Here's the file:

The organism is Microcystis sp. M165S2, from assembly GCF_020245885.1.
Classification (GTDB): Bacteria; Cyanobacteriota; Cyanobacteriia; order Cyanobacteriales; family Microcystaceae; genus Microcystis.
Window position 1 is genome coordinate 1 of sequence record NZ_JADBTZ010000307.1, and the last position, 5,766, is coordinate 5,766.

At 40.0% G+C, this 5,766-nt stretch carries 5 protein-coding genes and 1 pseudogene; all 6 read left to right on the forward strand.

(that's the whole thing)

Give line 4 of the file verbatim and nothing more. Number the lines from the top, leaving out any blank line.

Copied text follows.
At 40.0% G+C, this 5,766-nt stretch carries 5 protein-coding genes and 1 pseudogene; all 6 read left to right on the forward strand.